Shooting a TVNZ “New Blood” Webisode Pilot

Aaron Falvey Uncategorized 0 Comments

Shooting a TVNZ “New Blood” Webisode Pilot

By Tim Hawthorne

Dawn Marron wrote Bananaruma as a play for the Nelson Fringe Festival 2016. It was extremely well-received with many people commenting that it would make a great TV series so when a friend told Dawn about TVNZ “New Blood” web series competition (https://www.tvnz.co.nz/webseries-comp), she thought, why not? She hadn’t written for screen before, so she approached the Top of the South Film Makers Society for advice on adapting her script and eagerly accepted the voluntary hands that went up to help with production. It all happened within two weeks – with the goal of submitting a pilot webisode (of a proposed 6 episodes) by the March 31 deadline. One problem: no budget. She and Doug Brooks both posted on the Top of the South Facebook page looking for director and crew for the project. I put my hand up to direct and Peter Blasdale to shoot.

The story revolves around “Tess and Chell, two women in their mid-forties, have been bff’s since high school. Both women are stuck in the past, the 80’s to be exact, but for different reasons. The women have created Bananaruma, a tribute to 80’s band Bananarama and they do a circuit of venues and 80’s events around the country. They’ve been doing it for years and although were very good, times have changed and they haven’t adapted.” Challenges ensue.

In Dawn’s words, the script is “a human story about relationships. It’s written with deliberate emphasis on female characters and how they relate to themselves and others and how that plays out in the bigger picture. The women, including the trans-woman are rich and complex characters and their experiences and perspectives drive the story. I am passionate about writing good parts for women that don’t revolve primarily around male characters.”

On the set of ‘Bananaruma’

Starring Dawn, Anna Burns, Judene Edgar, Daniel Allan, Breigh Fouhy, Locky Campion, Gary Lingard, Michaela Sheehan and Lauren Stafford, many of the main actors had performed the full length play the year before so were familiar with the plot and many of their lines. With little time for prep, there was no camera rehearsal. And because Peter was out of town on the Saturday of our weekend shoot, the shoot schedule was condensed to just one long Sunday. Along with high school volunteers Sam McIlroy (2 nd camera) and Mitchell Andrews (boom operator) and NMIT staffer Alex Bradley as Script Supervisor, the crew also included Michaela Sheehan (costume and makeup) and Robbie Burns and Carl Sheehan (lighting at Nelson Musical Theatre).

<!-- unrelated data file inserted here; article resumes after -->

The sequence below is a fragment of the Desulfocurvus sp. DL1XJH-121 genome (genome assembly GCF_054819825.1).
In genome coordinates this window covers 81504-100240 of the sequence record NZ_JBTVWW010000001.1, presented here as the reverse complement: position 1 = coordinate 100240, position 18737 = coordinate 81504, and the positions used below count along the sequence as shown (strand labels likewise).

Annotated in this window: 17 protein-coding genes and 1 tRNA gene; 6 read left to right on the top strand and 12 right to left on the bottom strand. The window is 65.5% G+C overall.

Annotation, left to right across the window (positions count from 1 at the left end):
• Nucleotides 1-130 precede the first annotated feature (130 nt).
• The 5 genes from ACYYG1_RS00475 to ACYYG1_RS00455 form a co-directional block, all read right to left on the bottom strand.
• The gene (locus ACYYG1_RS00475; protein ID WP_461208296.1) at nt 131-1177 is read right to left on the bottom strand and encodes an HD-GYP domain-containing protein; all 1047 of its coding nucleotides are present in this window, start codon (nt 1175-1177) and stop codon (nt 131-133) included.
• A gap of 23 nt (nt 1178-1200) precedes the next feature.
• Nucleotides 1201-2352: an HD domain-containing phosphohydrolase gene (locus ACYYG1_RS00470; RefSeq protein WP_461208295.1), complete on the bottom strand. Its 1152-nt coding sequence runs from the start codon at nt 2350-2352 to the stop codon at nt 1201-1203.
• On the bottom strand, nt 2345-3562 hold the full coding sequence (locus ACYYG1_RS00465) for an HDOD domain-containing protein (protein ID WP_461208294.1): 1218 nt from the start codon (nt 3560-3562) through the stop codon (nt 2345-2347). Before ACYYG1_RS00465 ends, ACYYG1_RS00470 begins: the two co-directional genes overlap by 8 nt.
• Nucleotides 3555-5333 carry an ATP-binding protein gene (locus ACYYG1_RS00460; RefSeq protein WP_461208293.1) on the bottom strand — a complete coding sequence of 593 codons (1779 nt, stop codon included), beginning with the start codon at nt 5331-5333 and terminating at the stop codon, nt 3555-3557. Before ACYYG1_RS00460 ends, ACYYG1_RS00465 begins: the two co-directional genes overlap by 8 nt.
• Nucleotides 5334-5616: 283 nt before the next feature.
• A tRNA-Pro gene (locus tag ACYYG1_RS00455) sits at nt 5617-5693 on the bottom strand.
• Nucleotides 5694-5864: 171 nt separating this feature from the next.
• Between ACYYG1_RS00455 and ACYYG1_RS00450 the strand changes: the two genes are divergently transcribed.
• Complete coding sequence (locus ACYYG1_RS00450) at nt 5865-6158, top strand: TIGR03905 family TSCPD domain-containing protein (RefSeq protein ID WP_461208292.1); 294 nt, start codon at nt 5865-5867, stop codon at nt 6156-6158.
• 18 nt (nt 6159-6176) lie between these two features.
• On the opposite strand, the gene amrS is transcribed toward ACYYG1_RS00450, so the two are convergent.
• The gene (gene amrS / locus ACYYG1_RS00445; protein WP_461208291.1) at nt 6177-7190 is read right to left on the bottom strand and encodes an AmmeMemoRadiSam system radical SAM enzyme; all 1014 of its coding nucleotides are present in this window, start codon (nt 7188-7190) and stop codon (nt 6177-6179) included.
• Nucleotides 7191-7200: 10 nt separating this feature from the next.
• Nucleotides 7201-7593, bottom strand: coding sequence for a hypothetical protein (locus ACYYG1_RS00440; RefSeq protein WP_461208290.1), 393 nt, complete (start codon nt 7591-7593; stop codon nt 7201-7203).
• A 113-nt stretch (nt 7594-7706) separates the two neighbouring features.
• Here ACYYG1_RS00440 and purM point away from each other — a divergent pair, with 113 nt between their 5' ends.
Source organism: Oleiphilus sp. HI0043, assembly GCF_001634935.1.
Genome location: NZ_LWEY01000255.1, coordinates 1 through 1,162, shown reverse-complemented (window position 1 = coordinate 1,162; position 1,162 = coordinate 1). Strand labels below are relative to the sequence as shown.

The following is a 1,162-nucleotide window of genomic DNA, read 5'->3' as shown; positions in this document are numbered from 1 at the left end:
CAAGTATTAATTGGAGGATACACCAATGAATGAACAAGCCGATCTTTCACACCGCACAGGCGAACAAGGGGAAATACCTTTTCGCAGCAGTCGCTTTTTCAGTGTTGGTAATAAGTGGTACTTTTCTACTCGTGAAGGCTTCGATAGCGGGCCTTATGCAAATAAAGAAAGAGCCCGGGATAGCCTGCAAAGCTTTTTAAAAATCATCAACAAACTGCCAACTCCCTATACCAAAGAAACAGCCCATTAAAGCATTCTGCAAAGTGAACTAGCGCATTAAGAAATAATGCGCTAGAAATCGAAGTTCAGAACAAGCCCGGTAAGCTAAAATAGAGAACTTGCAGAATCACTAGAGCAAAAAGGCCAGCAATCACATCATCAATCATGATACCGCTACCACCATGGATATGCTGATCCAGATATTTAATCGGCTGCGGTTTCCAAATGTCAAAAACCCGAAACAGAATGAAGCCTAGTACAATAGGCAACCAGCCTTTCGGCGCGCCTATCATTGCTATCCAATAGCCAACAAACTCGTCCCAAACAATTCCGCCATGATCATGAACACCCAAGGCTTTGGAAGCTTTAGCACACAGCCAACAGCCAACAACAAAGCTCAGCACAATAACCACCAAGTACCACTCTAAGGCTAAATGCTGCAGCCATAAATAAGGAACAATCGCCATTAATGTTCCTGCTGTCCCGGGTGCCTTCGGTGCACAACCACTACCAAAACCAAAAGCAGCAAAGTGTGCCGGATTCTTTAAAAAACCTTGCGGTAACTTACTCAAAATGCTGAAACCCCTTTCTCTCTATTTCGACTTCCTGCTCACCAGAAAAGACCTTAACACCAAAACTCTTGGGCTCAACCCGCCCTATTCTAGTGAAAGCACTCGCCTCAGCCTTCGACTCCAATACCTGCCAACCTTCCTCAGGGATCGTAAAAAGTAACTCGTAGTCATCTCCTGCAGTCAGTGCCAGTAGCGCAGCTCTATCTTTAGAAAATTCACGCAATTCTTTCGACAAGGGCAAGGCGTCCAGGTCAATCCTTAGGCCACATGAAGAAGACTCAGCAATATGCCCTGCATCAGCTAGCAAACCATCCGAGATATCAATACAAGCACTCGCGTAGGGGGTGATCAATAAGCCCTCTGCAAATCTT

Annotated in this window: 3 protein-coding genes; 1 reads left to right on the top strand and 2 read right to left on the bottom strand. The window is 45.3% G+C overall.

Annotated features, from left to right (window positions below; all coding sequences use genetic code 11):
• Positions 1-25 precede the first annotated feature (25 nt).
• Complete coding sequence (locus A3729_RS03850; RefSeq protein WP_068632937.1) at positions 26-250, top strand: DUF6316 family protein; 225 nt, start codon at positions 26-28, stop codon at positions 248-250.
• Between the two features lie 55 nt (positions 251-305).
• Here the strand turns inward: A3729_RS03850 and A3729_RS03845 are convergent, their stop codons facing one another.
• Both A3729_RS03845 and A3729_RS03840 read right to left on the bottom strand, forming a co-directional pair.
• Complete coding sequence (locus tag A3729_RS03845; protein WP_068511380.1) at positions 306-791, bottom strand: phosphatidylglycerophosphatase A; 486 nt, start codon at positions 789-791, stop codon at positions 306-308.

With a 12-minute script and 4 different location set-ups, the production required flexibility and speed. Peter decided to shoot hand held; audio was strictly with a fishpole mounted shotgun and “single system” (no slating or audio syncing in post required, except for Sam’s 2 nd camera footage) and lighting was “available” plus a light or two to boost. I created a shooting script that essentially numbered each paragraph of dialogue (vs. scene numbers) since the script was dialogue heavy. Then we shot each set of dialogue paragraphs multiple times from different angles and POV’s so that we had maximum coverage for editing.

Peter cut the footage in Final Cut Pro. We encountered some challenges with color balance – the kitchen scene featured heavy daylight from a wall of windows, requiring some fill light on the opposite side. But the only lights Peter had were tungsten balanced, so much of the footage was tinged yellow. Peter was able to fix this in post by using a plugin from www.colorgradingcentral.com.

The resulting 12:17 webisode is something the writer, actors and crew can be proud of: no budget and just days to produce, shoot and post. Be sure to vote for it in May, 2017 in the New Blood competition. We’ll post the internet link when it goes public.

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